What would be your top three design tips to anyone thinking of redecorating their home?
1. Get inspired! Collect images (use Pinterest or an old-school corkboard will do) of anything that makes you happy: home decor magazines, fashion, art, etc. These will help drive the final outcome of your space.
2. Figure out decor priorities and create a budget with those in mind. Avoid spending getting out of hand by being clear on your preferences. Perhaps it’s a comfy sofa or a beautiful original work of art that will make the space for you; regardless, having a shopping plan will help in eliminating “buyer’s remorse” or trial-and-error situations.
3. Express yourself. Homes, like the clothing we wear, are reflections of our personalities. Having a design that looks like a catalog page is undeniably lovely. But, sprinkling unique touches customizes a space, making it special. The antique chair your aunt once owned, the great art find at a yard sale, or the colorful rug from your trip to Morocco; these items have their distinct stories that bring a design to life.
Do you have any personal “golden guidelines” you feel are crucial to good interior design?
Paying attention to lighting; it can make or break any design. I like to mix up lighting sources for function and enhancing ambiance.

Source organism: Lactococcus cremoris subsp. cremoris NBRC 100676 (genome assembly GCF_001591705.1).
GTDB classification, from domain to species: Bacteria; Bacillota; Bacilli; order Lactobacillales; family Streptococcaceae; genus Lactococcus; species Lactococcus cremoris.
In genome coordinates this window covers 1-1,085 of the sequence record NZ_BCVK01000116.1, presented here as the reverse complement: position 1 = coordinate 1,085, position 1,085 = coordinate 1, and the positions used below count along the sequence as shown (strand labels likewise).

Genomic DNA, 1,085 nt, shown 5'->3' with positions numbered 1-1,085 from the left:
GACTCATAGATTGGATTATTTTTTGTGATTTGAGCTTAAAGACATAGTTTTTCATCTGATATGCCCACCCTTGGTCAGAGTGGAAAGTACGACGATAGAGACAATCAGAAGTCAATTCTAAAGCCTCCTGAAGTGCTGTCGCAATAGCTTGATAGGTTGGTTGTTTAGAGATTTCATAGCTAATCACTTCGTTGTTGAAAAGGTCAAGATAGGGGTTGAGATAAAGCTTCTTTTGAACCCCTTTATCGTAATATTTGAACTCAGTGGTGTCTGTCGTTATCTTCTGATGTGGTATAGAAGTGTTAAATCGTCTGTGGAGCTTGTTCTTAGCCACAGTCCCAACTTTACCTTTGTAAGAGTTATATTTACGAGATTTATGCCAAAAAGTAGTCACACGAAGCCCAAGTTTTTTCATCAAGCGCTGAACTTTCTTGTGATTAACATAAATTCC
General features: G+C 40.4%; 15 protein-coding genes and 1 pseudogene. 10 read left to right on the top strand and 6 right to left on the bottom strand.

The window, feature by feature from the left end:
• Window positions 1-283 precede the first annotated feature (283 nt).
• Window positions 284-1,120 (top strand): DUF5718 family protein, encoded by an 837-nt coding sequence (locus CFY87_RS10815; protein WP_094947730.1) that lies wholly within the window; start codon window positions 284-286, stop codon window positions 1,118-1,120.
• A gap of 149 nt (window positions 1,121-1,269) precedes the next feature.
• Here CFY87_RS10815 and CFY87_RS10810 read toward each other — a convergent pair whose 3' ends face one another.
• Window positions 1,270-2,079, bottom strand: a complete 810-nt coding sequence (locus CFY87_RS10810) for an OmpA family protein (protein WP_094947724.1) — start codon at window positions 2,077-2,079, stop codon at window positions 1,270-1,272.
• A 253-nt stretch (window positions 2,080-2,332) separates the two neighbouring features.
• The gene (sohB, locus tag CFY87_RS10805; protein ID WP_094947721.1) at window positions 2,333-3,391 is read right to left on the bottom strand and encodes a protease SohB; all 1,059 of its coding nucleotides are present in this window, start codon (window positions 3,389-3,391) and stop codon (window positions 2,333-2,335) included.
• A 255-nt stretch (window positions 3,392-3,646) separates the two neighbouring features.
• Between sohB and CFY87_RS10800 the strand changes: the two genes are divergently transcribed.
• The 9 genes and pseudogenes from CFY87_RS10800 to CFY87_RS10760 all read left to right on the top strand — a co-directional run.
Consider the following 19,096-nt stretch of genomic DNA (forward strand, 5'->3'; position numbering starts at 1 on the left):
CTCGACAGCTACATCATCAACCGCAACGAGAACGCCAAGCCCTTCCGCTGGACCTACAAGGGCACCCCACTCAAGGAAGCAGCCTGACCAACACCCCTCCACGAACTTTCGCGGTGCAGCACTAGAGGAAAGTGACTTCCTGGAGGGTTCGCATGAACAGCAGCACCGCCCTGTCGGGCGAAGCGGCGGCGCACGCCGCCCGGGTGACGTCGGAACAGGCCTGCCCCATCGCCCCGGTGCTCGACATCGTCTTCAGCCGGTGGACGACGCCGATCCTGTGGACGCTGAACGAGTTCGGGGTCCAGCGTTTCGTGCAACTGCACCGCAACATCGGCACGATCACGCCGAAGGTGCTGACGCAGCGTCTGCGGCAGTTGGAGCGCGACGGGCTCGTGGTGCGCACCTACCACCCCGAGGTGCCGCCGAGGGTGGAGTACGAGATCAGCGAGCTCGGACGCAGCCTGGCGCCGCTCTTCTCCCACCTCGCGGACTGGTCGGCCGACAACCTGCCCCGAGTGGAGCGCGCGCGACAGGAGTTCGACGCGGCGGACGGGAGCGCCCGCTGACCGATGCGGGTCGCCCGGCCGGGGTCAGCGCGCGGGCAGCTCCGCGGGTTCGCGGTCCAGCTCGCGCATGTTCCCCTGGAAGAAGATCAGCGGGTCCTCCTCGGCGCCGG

Going with the flow. Feng Shui is an ancient practice for a reason; it’s amazing how much of an influence color, materials, and layout have in a space.
Letting nature have a part. Botanicals are the life force element in interior design. Whether it’s a gorgeous hanging fern, small succulents, or a tall indoor plant, these help bring the outside indoors while breathing freshness and adding natural beauty to any design plan.
If you could design any famous person’s home (past or present), who would it be?
Cesaria Evora. I had the privilege of watching her in concert once; she was wearing a colorful long dress, barefoot, singing soulfully in Kriolu, a Creole language mixing Portuguese with the west African dialects. Her music transports. I think designing her home with influences from her native Cape Verde and her unique life history would be a blend of coastal, rustic, and global styles.
Can you describe your personal interior style?
I love variety, to change things up. This is why eclectic style suits me well. Throughout the years of traveling and living internationally, I’ve created a small collection of global decor favorites. I love trying to fuse influences in a way that appears natural. Interiors that feel warm and comfortable while having interesting combinations completely draw me in and inspire me.
What does home mean to you?
“I long, as every human being, to be at home wherever I find myself.”
As someone who has moved around a lot, this quote pretty much expresses my idea of home. Regardless the significant differences in what’s outside (environment, language, culture), stepping inside a space that feels easy, safe, and full of things I find beautiful is always home to me.
Thank you Christine for chatting with us today!
So folks, have you or would you ever consider making use of an online room design service?